Drivers – It can be hard to see riders on a scooter especially when it’s dark. Most scooter riders are unprepared to ride in the dark. It’s hard to see them zooming around at 15 mph. Bikers are prepared with all sorts of lights and reflectors. Scooter riders aren’t.

Complaints – There were a ton of complaints against the scooters. Seniors really hate them. They yell at riders when they’re on the sidewalk. It’s against the rules to ride on the sidewalk in Portland anyway. It really isn’t safe to ride close to pedestrians on a narrow sidewalk. People with mobility issues also hate the scooters because they block the sidewalk all time. Many riders just leave them in the middle of the sidewalk after they’re done with them instead of parking them in the strip next to the curb.

Vandalism – Many scooters ended up in the river. I guess some people enjoyed tossing them in. I assume that’s pretty bad for the environment. Also, many scooters are vandalized and/or chopped up. The scooter companies probably didn’t prepare for this kind of loss.

Profitability – I don’t think the business was profitable with the gig chargers. They have a lot of problems with various cities too. Many cities banned these scooters. Lime scaled down quite a bit in Portland since 2021. I used to see many scooters in our neighborhood. Now, I see just a few.

SAHD’s rating

Here is my rating for the scooter charging as a SAHD side gig. This rating is for the old scooter charger model. I don’t know much about being a fleet manager so I can’t rate it.

Flexibility – Being a scooter charger was pretty flexible. I could do it whenever a scooter popped up on the app. However, it’s busiest in the morning and at night. That’s prime family time. It was great in the summer, though. RB40Jr helped me and we had a lot of fun together.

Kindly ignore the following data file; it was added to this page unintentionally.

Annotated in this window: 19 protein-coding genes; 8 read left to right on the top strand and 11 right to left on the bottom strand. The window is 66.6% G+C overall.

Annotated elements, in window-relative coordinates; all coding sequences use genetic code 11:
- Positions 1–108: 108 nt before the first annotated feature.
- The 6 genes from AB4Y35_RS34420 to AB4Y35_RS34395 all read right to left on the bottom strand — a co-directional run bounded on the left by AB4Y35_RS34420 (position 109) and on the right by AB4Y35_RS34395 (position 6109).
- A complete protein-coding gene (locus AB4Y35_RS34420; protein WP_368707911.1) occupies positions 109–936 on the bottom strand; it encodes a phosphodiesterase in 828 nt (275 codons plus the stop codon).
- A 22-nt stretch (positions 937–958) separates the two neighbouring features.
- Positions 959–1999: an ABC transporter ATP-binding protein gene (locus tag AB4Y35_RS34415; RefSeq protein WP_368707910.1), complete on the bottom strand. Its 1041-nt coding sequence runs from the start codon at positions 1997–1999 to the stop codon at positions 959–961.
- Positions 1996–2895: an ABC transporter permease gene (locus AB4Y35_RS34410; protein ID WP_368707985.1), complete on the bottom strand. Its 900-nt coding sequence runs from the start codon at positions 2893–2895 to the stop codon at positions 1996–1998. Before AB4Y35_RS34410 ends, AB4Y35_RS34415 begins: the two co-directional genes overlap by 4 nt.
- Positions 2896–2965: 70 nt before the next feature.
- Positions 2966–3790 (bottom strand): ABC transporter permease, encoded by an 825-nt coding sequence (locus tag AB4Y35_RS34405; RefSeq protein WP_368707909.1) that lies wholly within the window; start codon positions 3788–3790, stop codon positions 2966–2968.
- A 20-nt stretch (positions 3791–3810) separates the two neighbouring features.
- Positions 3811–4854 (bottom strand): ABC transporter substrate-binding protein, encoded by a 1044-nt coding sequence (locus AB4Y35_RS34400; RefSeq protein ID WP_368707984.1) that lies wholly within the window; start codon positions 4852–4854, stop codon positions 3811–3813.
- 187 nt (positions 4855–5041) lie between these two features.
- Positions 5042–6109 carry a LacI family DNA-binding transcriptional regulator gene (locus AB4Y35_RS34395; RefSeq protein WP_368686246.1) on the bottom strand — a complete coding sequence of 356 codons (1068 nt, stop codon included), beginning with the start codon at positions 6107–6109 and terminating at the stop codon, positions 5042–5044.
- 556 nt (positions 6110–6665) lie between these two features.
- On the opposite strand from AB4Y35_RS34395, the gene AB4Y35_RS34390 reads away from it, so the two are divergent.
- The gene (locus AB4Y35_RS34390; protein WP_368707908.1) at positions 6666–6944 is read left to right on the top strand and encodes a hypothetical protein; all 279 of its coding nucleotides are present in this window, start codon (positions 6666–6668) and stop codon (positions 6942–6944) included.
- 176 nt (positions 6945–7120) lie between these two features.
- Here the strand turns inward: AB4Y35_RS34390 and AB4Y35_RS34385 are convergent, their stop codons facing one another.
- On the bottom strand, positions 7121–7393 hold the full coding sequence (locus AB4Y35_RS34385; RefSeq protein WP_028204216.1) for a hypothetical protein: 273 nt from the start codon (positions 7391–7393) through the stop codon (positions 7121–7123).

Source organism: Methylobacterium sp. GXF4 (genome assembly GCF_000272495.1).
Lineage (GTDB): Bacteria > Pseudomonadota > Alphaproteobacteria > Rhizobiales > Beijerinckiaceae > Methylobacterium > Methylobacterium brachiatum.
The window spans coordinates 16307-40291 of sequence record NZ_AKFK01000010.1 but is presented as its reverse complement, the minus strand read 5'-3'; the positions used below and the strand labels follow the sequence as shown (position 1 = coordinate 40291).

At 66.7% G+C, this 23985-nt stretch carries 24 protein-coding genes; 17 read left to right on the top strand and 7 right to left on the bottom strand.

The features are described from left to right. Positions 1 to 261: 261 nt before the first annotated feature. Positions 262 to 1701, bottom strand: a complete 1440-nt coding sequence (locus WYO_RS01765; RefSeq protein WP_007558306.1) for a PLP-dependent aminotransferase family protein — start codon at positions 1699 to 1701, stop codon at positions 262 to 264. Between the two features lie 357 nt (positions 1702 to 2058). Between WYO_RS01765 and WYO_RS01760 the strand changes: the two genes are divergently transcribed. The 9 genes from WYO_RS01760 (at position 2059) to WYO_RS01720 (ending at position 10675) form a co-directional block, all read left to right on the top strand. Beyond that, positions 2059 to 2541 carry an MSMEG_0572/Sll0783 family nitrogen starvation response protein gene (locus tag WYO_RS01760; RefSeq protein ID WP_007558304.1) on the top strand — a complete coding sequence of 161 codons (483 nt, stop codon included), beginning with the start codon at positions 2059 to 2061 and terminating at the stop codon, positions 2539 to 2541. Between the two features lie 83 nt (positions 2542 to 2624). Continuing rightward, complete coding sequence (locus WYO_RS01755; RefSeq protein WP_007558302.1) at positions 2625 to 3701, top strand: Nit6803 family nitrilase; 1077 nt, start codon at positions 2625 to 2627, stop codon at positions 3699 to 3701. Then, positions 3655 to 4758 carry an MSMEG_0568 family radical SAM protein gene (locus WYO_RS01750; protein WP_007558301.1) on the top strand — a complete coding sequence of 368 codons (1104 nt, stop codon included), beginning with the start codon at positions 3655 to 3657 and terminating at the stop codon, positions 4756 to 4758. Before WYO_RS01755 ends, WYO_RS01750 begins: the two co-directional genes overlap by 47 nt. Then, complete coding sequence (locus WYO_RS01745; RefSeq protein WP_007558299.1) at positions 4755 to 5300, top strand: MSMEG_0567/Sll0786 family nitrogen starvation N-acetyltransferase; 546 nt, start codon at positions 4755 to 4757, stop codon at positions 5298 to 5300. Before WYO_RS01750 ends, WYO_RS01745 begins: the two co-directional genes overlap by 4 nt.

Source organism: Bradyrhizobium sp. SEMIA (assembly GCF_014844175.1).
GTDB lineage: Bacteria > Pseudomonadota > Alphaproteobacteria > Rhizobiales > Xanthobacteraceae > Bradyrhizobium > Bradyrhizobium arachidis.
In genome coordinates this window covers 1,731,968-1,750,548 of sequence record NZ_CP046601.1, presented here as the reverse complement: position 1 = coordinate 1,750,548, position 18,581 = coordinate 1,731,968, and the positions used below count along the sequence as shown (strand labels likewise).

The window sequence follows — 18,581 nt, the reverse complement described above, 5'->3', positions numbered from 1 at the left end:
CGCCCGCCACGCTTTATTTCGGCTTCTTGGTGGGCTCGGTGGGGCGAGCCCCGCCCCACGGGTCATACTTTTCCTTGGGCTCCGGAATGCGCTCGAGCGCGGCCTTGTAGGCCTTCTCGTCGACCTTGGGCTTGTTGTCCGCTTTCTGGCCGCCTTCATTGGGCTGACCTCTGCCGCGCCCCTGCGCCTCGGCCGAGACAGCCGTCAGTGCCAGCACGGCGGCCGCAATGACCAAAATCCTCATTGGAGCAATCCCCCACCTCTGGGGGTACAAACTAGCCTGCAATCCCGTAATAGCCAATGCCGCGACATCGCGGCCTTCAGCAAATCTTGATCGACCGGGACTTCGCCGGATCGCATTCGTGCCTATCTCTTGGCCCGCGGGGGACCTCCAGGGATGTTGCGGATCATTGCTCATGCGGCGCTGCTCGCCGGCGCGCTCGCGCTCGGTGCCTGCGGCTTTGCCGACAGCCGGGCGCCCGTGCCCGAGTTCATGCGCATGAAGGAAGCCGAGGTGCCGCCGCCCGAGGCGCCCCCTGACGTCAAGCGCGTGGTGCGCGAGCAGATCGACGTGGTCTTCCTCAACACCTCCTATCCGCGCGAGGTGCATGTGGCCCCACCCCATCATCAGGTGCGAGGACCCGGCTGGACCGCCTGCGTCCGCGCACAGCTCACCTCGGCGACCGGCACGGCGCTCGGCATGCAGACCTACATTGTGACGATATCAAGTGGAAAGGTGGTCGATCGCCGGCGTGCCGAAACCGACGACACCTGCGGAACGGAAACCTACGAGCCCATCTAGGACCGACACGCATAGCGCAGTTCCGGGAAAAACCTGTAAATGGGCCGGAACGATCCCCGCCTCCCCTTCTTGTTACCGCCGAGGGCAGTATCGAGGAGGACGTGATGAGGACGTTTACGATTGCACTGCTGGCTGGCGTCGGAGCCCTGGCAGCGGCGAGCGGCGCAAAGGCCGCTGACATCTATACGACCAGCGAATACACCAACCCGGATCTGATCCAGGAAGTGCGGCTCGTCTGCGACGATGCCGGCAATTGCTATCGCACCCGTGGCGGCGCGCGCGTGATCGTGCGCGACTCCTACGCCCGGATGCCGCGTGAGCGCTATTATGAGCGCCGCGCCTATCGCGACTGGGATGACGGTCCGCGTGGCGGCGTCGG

Money – During my peak months, I made a bit over $30 per hour. That’s great for this kind of side gig. However, you’re still trading your time for money. The more you work, the more you make. The scooter companies tried lowering the pay, but chargers would just quit and find another side gig. That’s another reason why they changed to the fleet manager model.

Potential – This gig is not repeatable. They moved to the fleet manager model and don’t need chargers anymore.

Time – To make the most of this gig, you have to work early mornings and nights. If you dilly-dally, the other chargers would come to get the scooters. That was okay for me in 2021 because Mrs. RB40 was working from home. She was holding down the fort while I was out. This gig wouldn’t work for me when our son was younger.

Fun – It was a ton of fun to ride around on the scooters when it was nice out. I enjoyed this gig while it lasted.

X factor – RB40Jr helped me when he was available. We had a good time walking around the neighborhood and picking up scooters. I put 50% of the earning in his UTMA account. It was a good lesson in working, saving, and investing. It was a valuable bonding time for us. I also got more exercise by just walking all over the place.

Overall – I enjoyed being a scooter charger. It was a fun side gig. The downside was I worked during prime family time. Mrs. RB40 didn’t like that. I should have cut back a bit in 2021, but I wanted to make hay while the sun shine. I knew this side gig wouldn’t last long.

Alright, that’s it for this update. Let me know if you have any questions.

NBC put out a video just a few days ago. Check it out if you want to know about scooter charging. It looks like the scooter companies are starting to turn a profit in 2023. I think that’s great. It’s an environmental way to get around.

Passive income is the key to early retirement. These days, I’m investing in commercial properties with CrowdStreet. They have many projects across the United States. Go check them out!

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Joe started Retire by 40 in 2010 to figure out how to retire early. After 16 years of investing and saving, he achieved financial independence and retired at 38.

Passive income is the key to early retirement. This year, Joe is investing in commercial real estate with CrowdStreet. They have many projects across the USA so check them out!

Joe also highly recommends Personal Capital for DIY investors. They have many useful tools that will help you reach financial independence.